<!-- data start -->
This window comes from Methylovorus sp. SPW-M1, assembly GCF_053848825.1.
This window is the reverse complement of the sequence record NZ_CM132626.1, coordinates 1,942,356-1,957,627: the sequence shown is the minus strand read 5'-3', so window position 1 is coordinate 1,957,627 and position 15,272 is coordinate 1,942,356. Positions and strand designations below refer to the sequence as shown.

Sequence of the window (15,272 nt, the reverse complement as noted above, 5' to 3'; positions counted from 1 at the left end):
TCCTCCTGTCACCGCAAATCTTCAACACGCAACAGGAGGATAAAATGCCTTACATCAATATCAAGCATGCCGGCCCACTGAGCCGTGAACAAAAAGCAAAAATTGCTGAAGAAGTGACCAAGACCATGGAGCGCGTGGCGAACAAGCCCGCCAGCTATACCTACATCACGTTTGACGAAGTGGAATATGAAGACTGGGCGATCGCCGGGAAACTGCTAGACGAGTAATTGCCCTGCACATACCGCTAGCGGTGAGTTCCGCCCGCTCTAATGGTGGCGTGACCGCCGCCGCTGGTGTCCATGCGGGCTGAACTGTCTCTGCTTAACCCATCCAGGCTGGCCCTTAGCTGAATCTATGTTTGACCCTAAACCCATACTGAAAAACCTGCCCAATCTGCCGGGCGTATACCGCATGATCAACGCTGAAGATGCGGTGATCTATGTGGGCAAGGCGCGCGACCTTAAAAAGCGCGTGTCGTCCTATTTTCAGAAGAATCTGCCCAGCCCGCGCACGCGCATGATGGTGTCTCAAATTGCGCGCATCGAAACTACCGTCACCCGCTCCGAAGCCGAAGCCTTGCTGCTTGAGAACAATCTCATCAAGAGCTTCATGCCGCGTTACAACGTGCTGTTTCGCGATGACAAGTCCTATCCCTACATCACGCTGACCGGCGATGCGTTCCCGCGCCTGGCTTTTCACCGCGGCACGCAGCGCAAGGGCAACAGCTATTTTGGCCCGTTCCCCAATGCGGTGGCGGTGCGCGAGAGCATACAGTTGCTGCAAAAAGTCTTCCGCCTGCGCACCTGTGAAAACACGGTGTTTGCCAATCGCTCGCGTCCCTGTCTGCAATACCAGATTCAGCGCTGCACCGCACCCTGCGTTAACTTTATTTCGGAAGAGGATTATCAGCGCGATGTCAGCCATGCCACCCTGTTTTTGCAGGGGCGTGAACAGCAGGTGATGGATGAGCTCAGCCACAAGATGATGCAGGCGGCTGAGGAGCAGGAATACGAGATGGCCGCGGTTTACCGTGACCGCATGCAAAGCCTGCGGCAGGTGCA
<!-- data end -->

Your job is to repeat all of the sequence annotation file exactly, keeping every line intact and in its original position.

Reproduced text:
This window comes from Methylovorus sp. SPW-M1, assembly GCF_053848825.1.
This window is the reverse complement of the sequence record NZ_CM132626.1, coordinates 1,942,356-1,957,627: the sequence shown is the minus strand read 5'-3', so window position 1 is coordinate 1,957,627 and position 15,272 is coordinate 1,942,356. Positions and strand designations below refer to the sequence as shown.

Sequence of the window (15,272 nt, the reverse complement as noted above, 5' to 3'; positions counted from 1 at the left end):
TCCTCCTGTCACCGCAAATCTTCAACACGCAACAGGAGGATAAAATGCCTTACATCAATATCAAGCATGCCGGCCCACTGAGCCGTGAACAAAAAGCAAAAATTGCTGAAGAAGTGACCAAGACCATGGAGCGCGTGGCGAACAAGCCCGCCAGCTATACCTACATCACGTTTGACGAAGTGGAATATGAAGACTGGGCGATCGCCGGGAAACTGCTAGACGAGTAATTGCCCTGCACATACCGCTAGCGGTGAGTTCCGCCCGCTCTAATGGTGGCGTGACCGCCGCCGCTGGTGTCCATGCGGGCTGAACTGTCTCTGCTTAACCCATCCAGGCTGGCCCTTAGCTGAATCTATGTTTGACCCTAAACCCATACTGAAAAACCTGCCCAATCTGCCGGGCGTATACCGCATGATCAACGCTGAAGATGCGGTGATCTATGTGGGCAAGGCGCGCGACCTTAAAAAGCGCGTGTCGTCCTATTTTCAGAAGAATCTGCCCAGCCCGCGCACGCGCATGATGGTGTCTCAAATTGCGCGCATCGAAACTACCGTCACCCGCTCCGAAGCCGAAGCCTTGCTGCTTGAGAACAATCTCATCAAGAGCTTCATGCCGCGTTACAACGTGCTGTTTCGCGATGACAAGTCCTATCCCTACATCACGCTGACCGGCGATGCGTTCCCGCGCCTGGCTTTTCACCGCGGCACGCAGCGCAAGGGCAACAGCTATTTTGGCCCGTTCCCCAATGCGGTGGCGGTGCGCGAGAGCATACAGTTGCTGCAAAAAGTCTTCCGCCTGCGCACCTGTGAAAACACGGTGTTTGCCAATCGCTCGCGTCCCTGTCTGCAATACCAGATTCAGCGCTGCACCGCACCCTGCGTTAACTTTATTTCGGAAGAGGATTATCAGCGCGATGTCAGCCATGCCACCCTGTTTTTGCAGGGGCGTGAACAGCAGGTGATGGATGAGCTCAGCCACAAGATGATGCAGGCGGCTGAGGAGCAGGAATACGAGATGGCCGCGGTTTACCGTGACCGCATGCAAAGCCTGCGGCAGGTGCA